In the beginning, there was the Namsara: the child of sky and spirit, who carried love and laughter wherever he went. But where there is light, there must be darkness—and so there was also the Iskari. The child of blood and moonlight. The destroyer. The death-bringer.
From its opening lines where Asha lures the dragon by telling it a story, we are in fantasy territory and it is compelling stuff.
From childhood Asha has lived with the old tales about the Namsara and the Iskari. They cost her mother her life, and Asha knows she cannot ever let anyone know she continues to tell them in spite of her father’s edict banning them. Yet, as her country’s Iskari, Asha is forced to hunt dragons and do what she can to prove herself good.
As the opening in a series we know there’s a much grander scope to this tale. However, for the first instalment we are given plenty to entertain us.
We watch Asha struggle with her sense of duty; we have the background of the country’s turmoil; there’s the callous Jarek, to whom Asha has been pledged; we have a developing romance, some truly inspiring relationships and…dragons.
I wasn’t totally convinced when I saw the cover that I would like this. Thankfully, it entranced me from the start and I cannot wait to see how Ciccarelli continues this tale.
Since I blacked out, the slightest thing seems to aggravate my brain and fill it with fire’
These are the things Lux knows:
She is an Artist.
She is lucky.
She is broken.
These are the things she doesn’t know:
What happened over the summer.
Why she ended up in hospital.
Why her memories are etched in red.
‘The nightmares tend to linger long after your screams have woken you up …’
Desperate to uncover the truth, Lux’s time is running out. If she cannot piece together the events of the summer and regain control of her fractured mind, she will be taken away from everything and everyone she holds dear.
If her dreams don’t swallow her first.
There’s no doubt about it that this contemporary YA read – due to be published in early February 2018 – packs a powerful punch.
Initially, Lux was not a character to feel empathy with. Her unwillingness to engage with things and people made her hard to care about. The environment in which she cloisters herself is alien to many of us.
Yet as the story progressed I found myself falling under a spell. Desperate to know what happened, we do get answers, and they are far more topical than we might expect. All along I had an idea in which way the book was heading (which wouldn’t have been awful), but Ruffles goes for something much bolder and braver…and it pays off.
This is one book I feel it’s best to know little about before reading. It is not immediately seeking to attract your attention, but it sneaks up on you. Once I’d closed the pages I was desperate to read it again.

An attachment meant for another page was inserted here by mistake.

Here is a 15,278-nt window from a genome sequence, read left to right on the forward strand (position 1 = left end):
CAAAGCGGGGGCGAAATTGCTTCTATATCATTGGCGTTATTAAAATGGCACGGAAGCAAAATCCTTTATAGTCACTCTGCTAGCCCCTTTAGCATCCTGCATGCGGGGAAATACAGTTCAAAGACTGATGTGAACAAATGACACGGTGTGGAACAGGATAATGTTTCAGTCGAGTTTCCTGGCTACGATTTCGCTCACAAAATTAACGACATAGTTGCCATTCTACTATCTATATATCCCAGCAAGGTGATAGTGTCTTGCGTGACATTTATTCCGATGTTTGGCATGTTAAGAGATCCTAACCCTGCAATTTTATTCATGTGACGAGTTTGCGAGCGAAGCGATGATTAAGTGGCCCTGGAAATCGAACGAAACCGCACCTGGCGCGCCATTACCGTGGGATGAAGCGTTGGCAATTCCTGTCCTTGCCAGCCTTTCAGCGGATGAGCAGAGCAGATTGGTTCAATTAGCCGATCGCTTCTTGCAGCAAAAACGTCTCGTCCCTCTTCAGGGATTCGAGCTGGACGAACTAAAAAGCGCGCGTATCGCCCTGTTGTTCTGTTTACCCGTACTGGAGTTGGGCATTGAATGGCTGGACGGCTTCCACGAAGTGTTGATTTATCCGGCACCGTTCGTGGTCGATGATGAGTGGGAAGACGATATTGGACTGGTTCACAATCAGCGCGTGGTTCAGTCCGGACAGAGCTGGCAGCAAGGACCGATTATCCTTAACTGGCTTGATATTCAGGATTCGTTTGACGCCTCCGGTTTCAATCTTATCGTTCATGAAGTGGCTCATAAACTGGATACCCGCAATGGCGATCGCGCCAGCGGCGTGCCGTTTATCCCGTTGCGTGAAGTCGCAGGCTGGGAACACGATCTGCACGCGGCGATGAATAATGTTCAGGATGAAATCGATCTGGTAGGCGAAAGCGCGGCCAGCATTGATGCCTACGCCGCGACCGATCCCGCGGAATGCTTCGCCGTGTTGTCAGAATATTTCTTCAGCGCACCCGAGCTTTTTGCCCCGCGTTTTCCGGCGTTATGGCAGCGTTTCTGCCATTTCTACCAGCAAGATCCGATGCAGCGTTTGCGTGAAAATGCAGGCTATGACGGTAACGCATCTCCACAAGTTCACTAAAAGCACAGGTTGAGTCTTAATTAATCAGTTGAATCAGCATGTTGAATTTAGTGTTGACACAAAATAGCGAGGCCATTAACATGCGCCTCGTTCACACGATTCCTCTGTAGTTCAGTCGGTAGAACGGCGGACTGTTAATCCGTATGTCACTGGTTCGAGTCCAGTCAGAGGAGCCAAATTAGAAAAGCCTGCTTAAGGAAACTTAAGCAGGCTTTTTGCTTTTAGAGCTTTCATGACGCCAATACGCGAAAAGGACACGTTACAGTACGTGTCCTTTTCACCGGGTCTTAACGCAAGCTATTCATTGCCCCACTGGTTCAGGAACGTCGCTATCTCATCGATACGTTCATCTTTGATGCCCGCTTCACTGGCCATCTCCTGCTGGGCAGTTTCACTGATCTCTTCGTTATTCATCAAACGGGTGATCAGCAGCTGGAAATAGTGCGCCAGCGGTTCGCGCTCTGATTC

The hunt for the wren is a traditional Irish event, taking place in late December, which is thought to symbolise the sacrifice of the old year in readiness to welcome in the new.
In this novel, an assured debut, we focus on the fight for survival of two ancient groups – augurs and judges – and the young girl born of both groups who is to decide their fate.
Initially, I have to say this was a puzzling start. I was not sure who Wren was, how she was connected to events or even what kind of book this was. However, the writing style totally drew me in and I felt that we learned of some of the key events through the eyes of our main character which allowed us to truly empathise with her.
The story drew heavily on folklore and the fantasy elements of this entranced me. The development of our main character will surely be enough to captivate most people and I was more than a little surprised by the themes and ideas that ran through this.
Though I have read that there is a second book due – and it should provide us with a satisfying link to what we see here – this is one of those rare books that you would not feel hard-done by if it remained a stand-alone. It’s also a story that I think would be one I could read again and still delight in.
A huge thank you to the publishers Bloomsbury, the author Mary Watson and a NetGalley for allowing me the chance to read this prior to publication.
At a time when we can easily see some of the awful comments attributed to one of the most powerful men in the United States revealing his derogatory attitude to women and when the #MeToo campaign is sharing more and more disturbing stories of how women are treated, there’s no doubt in my mind that this is one of those books that everyone should be encouraged to engage with.
The Nowhere Girls. A group of young women, from all spheres of life, who come together to try to combat the toxic culture in their hometown.
New girl Grace is unsure how to fit in. As the only child of devout Christians their life has been in upheaval as their old church community was resistant to having Grace’s mum as a pastor. She wants to stand for something, but is so unsure of herself at the start of the novel. Grace finds herself making a rather unusual choice of friends at her new school, and when she learns that the girl who used to live in her home was forced to leave school after accusing three star footballers of rape she is determined to make a stand.
Along with Grace we are told the story from the points of view of Rosina and Erin. Each have their own concerns that impact on their lives, but their voices were pretty authentic. I was particularly fond of Erin who was a character you couldn’t help but root for.
As the Nowhere Girls movement gathers force we see the impact it has on some of the key players in perpetuating this slut-shaming culture. Small steps initially, but there is a hint of light at the end of the tunnel.
There’s no doubt in my mind that this relatively happy ending would not happen in real-life. I was repulsed by some of the characters (intentionally I think) and really irritated by the complacent and, at times, combative attitudes of those who have the power to tackle such institutional sexism.
With explicit scenes featuring sexual violence this will not be an easy read, but it’s a sadly necessary one. My biggest gripe with this was the relentlessly happy ending that, for me, belies the battle that many in such a situation will face. However, that doesn’t detract from the need for novels such as this to encourage young men and women to consider how they can truly make a difference.
The gravity stabilizers were failing again. I glanced up from my sketchpad to see globules of liquid dancing up from my drinking glass. They shimmered red, like droplets of blood, though I knew it was just cherry-flavored nutri-drink. Dammit, that’s my protein ration for the day wasted.
A sigh escaped me, and resignedly I stowed my drawing tablet and stylus in the drawer under my mattress. They would be calling me any minute.
A moment later, right on time: “Stella Ainsley, please report to Area Twelve.” The speaker crackled and popped, as it had done for years. I’d tried to fix it, but on a ship as old as the Stalwart, there was only so much you could do.
With this extract from the opening chapter of Donne’s debut, due for publication in May 2018, we can see this is no ordinary retelling of Jane Eyre.
From the moment I saw this on NetGalley I have to say I was curious about how it would work. There’s a few differences in order to fit the futuristic space setting, but it’s quite faithful to the original text.